As there are three major forms of niacin that can be used as supplements it is important to know which one to use and in what dose to be effective.  

This paper on the use of niacin in preventing heart disease has summed it up succinctly (I added explanations in parenthesis where necessary):

“Niacin is currently available in 3 formulations (immediate release – nicotinic acid, extended release – niacinamide, and long acting – also known as extended release – nicotinic acid bound to a compound so it is release slowly), which differ significantly with respect to their safety and efficacy profiles. 

Immediate-release niacin is generally taken 3 times a day and is associated with adverse flushing, gastrointestinal symptoms, and elevations in blood glucose levels (at 1.5g/day)

Long-acting niacin can be taken once daily and is associated with significantly reduced flushing, but its metabolism increases the risk of hepatotoxic (liver toxic) effects. 

Extended-release niacin, also given once daily, has an absorption rate intermediate between the other formulations and is associated with fewer flushing and gastrointestinal symptoms without increasing hepatotoxic risk.”

Yes, flushing can be unpleasant, and nicotinic acid can become toxic if used in high doses over long periods, however, it is also the one that dilates blood vessels and has the potential to improve cancer treatment effectiveness.  


We also do not want to see elevations in blood sugar as one of our common strategies for deterring cancer cells is to starve them of glucose.  So, we can surmise that it is important to keep the dose of niacin below 1.5 grams per day.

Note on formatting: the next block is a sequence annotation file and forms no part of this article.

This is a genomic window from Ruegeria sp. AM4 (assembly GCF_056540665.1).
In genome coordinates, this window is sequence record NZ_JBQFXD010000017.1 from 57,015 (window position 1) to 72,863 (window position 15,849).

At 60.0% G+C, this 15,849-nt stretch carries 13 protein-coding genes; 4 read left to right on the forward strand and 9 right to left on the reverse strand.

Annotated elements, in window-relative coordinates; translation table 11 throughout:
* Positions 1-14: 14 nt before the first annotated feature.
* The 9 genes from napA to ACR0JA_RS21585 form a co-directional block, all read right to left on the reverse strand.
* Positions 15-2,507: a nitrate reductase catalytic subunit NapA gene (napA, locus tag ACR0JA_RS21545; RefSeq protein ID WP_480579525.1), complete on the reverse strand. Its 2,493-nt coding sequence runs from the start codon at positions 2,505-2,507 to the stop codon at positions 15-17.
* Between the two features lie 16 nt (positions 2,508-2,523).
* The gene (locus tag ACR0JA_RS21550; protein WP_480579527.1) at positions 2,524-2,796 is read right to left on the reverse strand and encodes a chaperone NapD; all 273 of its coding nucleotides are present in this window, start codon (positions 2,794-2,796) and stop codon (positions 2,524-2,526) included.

Taking a single capsule of niacin strong enough to induce a flush with a treatment should be enough to benefit from the vasodilatory effects and increased delivery of the anticancer agent to the tumor. This can be seen as low as 100 mgs of niacin.  

It therefore makes sense to start with this low dose, taken anytime an anticancer treatment is consumed, and only increased if the flushing effect goes away over time.  

Never exceed 1 gram (1000mg) of niacin in a day to avoid toxicity concerns.

One last consideration, niacinamide may be the preferred form of niacin in certain scenarios, as it is not dependent on glutamine for the synthesis of NAD+ and glutamine restriction is helpful in treatment of cancer [24]. 

Niacinamide does not cause the flush and is often found in “flush free niacin” products. So we do lose out on the novel method of improving delivery of anticancer agents to tumors, but this form will still help correct niacin deficiencies associated with worse cancer prognosis.  

So What Do I Do?  

Whether to use niacin in your anticancer approach and determining the best form and dosing of niacin is going to be dependent on your goals, current anticancer strategy, and cancer type.  It is best to consult with integrative anticancer specialists in order to know the best form and dose of niacin to use in your specific situation.